When Dreams Come True

When Dreams Come True

According to a Japanese proverb, “Vision without action is a daydream. Action without vision is a nightmare”. But when vision meets action, then dreams become reality. One such dream-come-true story started fifty years ago in Thane, when a visionary woman decided to take upon her the mantle of setting up a school that will provide holistic education to its students. Vimalatai Karve, as we all know her, set up the Saraswati Vidya Mandir Trust’s Pre-primary, Primary and Secondary school in 1955.

The school began its golden jubilee celebrations early last year with the screening of the highly acclaimed Marathi film Shwaas and continued to organise many meaningful programmes throughout the year. Last week saw the culmination of the fifty-year celebrations with significant programmes organised by the pre-primary section of the school. On January 8, 2006, the school organised a fun fair for its little children, where stalls were put up by parents of the pre-primary students as well as ex-students of the pre-primary section, who now study in the school’s secondary section. These secondary section students were rather enterprising. One group put up a stall for Chinese Bhel after learning the technique from a restaurateur friend. As expected, their stuff was a major sell out. Another group offered Henna designs, where many little girls had their tiny hands decorated with beautiful patterns. The little children played numerous games, ate what wanted and thoroughly enjoyed themselves.

On January 11, the school organised a blood donation camp in association with the Red Cross Society, which was inaugurated by B G Chitale, a trustee of the school. Rohini Rasal, principal of the pre-primary section said, “Vimalatai has never been in favour of collecting money in the form of charity or donation, which is often the case when such events are organised. So we decided that we will collect something that we can easily give back to the society. That’s why we decided to organise a blood donation camp.” The school urged students to request their parents and elders to participate in the camp in large numbers as it was organised on a public holiday. About 50 blood bags of 350 ml each were collected. The blood donation camp also served to create awareness among the little ones about what real “giving” means. Rasal praised Sameer Pethe, father of Senior KG student Kranti, for his excellent efforts in organising the blood donation camp. In fact according to Rasal, parents of pre-primary students are very enthusiastic and always contribute to the school’s activities in some or the other way.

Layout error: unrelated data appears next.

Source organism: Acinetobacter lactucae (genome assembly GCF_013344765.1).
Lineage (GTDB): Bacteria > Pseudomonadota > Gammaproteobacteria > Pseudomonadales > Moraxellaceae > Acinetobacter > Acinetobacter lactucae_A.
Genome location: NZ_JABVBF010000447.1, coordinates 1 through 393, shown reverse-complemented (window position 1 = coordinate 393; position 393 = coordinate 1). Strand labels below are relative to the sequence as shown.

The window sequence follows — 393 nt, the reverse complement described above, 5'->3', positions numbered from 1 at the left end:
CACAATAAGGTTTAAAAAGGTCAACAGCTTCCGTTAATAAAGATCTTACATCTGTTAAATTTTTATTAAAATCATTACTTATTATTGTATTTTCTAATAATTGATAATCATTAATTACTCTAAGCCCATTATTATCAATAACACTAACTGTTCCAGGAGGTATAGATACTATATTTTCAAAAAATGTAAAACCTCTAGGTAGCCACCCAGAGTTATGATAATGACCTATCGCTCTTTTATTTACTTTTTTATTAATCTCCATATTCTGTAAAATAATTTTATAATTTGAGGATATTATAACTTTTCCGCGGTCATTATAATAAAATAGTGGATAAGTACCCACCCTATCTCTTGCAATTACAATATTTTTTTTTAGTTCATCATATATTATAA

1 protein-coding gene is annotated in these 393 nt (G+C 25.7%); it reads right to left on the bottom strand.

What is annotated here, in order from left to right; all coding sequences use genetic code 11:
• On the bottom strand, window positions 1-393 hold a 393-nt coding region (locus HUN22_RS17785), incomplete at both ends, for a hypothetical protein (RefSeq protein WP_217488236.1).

On 12 January, an exhibition of learning aids was put up by the school with the help of the parents. Once again, most exhibits were created by parents. The learning aids focussed on Mathematics and Languages as the school believes that the earlier the basic concepts are taught, the better it is because these concepts are universal and are therefore helpful in understanding other subjects too.

On 14 January, a theme-based cultural programme called Sneha Sammellan was presented by the children. The theme was “relationships” and using songs and dance sequences, the children learnt about relationships that they share with their parents, siblings, teachers, friends, the environment, the country of their residence and so on. The theme carried on to the next day when teachers and parents participated. A group of teachers presented a dance sequence that had earlier won the first prize at the dance competition organised by Sanskruti Kala Darpan, a Mumbai-based organisation.

On this final day of the golden jubilee celebrations, the Chief Guest was none other than the much respected Vimalatai Karve, now all of 85 years. As expected, when she spoke, she offered pearls of wisdom. Addressing parents and teachers, she said, “Don’t worry too much about your children’s academic performance. What we all need to strive for is how to bring up our children to become good human beings and responsible citizens. Values are more important than mere scores in exams. Our country can progress only when children understand their responsibility and act in the best interest of the society.”

Vimalatai Karve’s dream school has come a long way since it was set up, but the basic principles of Karve remain intact. The school now has a gym for men and women, an activity room, a computer, a well-equipped sports ground and many more facilities for the overall development of its students – but it still strives for grooming its students to become self-reliant and wherever possible, encourages self-learning. On behalf of all her students, present and former, we salute the indomitable spirit of this woman who dared to make her dreams come true.

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